Creating a wildlife haven one plant at a time

Saturday, December 18, 2010

Blooming on Neglect

Many years ago I was introduced to the world of succulents by my husband. When I first meet him he had an amazing collection of succulents and despite all our moves through the years (U.S. and abroad) it has continued to grow. When we purchased our first house together we bought two jade plants (aka the luck plant or money tree). These beautiful plants are still with us today and I would say we have had our share of luck over the years so, they have been a good investment.

A few weeks ago my jade started to bloom for only the second time since we've had them! They have adorable tiny starry white flowers.


Since jade are not really known for their blooms I never really thought twice about getting them to bloom. On both occasions it just "happened". This time around my interest was peaked and I decided to do some research into when jade bloom and this is what I discovered. Blooms are triggered by long nights in autumn and a sharp contrast between day and night temperatures. Well, this year I left my jade outside longer than I usually do. I stuck them in the garage about a month ago when we had an early hard frost. Things got busy and they stayed in the garage where it was dark and cool. Unintentionally these where the ideal conditions to trigger them to bloom. So voilĂ , I have blooms!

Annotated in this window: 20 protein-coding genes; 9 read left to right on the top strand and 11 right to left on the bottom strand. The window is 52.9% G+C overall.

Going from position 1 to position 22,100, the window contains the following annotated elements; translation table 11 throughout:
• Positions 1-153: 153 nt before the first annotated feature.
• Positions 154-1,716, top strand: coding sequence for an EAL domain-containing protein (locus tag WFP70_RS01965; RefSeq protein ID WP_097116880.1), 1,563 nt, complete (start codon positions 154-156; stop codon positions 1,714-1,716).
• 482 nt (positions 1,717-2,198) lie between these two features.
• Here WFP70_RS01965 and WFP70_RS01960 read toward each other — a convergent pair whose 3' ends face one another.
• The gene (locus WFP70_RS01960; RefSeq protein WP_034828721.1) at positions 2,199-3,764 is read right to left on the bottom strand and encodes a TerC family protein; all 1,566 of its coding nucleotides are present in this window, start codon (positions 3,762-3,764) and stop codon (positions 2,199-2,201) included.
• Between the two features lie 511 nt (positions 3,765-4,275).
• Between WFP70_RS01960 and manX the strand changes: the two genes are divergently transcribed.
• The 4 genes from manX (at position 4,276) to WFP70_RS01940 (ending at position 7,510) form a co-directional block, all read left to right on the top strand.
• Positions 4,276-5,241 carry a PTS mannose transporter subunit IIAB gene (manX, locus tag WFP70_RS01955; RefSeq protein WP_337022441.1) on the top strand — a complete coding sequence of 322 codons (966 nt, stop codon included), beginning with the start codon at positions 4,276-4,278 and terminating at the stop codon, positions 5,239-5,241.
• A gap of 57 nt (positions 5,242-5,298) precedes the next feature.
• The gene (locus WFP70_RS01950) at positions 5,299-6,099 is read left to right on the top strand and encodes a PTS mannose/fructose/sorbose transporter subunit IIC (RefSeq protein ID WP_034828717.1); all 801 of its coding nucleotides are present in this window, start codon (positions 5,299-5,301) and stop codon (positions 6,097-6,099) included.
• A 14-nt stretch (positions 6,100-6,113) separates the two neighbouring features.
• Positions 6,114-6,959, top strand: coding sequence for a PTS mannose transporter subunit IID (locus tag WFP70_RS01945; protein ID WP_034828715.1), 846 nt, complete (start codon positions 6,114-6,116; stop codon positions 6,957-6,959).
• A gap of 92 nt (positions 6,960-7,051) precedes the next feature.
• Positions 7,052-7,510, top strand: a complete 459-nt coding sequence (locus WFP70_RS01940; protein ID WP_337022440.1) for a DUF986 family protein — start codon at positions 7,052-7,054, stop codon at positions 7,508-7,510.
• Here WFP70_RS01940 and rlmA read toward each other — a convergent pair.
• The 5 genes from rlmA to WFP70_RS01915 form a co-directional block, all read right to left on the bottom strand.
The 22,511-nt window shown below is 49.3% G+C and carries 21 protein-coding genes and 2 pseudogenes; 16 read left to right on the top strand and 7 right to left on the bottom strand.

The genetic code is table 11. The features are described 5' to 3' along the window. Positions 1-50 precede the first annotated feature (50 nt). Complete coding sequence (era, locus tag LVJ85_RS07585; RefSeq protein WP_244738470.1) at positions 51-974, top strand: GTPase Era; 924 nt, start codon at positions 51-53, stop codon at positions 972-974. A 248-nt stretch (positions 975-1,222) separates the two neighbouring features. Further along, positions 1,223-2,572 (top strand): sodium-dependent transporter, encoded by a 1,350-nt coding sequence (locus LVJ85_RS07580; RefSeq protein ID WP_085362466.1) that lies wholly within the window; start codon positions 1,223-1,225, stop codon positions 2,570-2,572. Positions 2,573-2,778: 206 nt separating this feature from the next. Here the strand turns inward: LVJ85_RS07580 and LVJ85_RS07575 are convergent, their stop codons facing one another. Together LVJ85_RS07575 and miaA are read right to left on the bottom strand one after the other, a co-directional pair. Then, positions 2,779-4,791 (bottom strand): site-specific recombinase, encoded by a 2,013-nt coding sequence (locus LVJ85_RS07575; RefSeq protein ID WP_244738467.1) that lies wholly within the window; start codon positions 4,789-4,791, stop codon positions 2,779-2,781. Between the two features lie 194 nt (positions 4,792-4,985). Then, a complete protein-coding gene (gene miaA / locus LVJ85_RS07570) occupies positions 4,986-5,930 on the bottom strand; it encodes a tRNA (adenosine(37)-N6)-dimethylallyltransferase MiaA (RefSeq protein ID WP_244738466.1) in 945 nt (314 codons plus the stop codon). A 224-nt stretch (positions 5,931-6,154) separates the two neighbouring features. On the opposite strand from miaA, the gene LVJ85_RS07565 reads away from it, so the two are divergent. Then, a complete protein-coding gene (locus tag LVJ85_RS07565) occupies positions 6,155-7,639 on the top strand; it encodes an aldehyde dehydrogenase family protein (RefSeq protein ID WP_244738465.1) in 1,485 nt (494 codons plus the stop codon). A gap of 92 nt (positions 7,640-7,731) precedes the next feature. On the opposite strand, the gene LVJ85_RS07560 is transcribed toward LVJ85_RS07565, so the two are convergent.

This has to be one of the easiest house plants ever. They practically thrive on neglect. Over watering will cause it to loose its leaves and the stems will rot (I've learned this the hard way) so I usually keep a 10-20 day watering cycle in the summer and up to a month dry in winter. They can tolerate full sun but mine do best in light shade. During the warmer months I keep mine on the covered back deck where they get bright filtered light.

My 10 year old jade (Crassula ovata)

The rich green leaves grow in opposing pairs along branches. If they need to be pruned it is best to do it in spring before the growing season begins by cutting back to lateral branches. Calluses will form over new cuts. My husband usually does this (he is the "expert") and typically he will only prune to keep the top from getting too heavy and topple over. We like the more natural, random look of how the plant grows than trying to prune for certain shape so it doesn't get pruned often. What is great about this plant is that you can easily start a new plant from stem cuttings. And, they make great gifts!


One year this plant got a natural pruning of sorts. It was out on the back deck when some squirrels decided it would make a tasty snack. They nibbled off several branches and ate them. I wouldn't have believed it; however, I witnessed them gnawing on it and running off with a large limb. These were a bunch of crazy squirrels to say the least because they also chewed through the gas line on the outdoor grill.

A relative of the jade plant are Kalanchoes. They are both members of the Crassulaceae family. They also have thick, attractive leaves that are succulent in nature. Their vibrant blooms can vary tremendously. I have two of these plants each with very different blooms.


 
Kalanchoe (Kalanchoe blossfeldiana)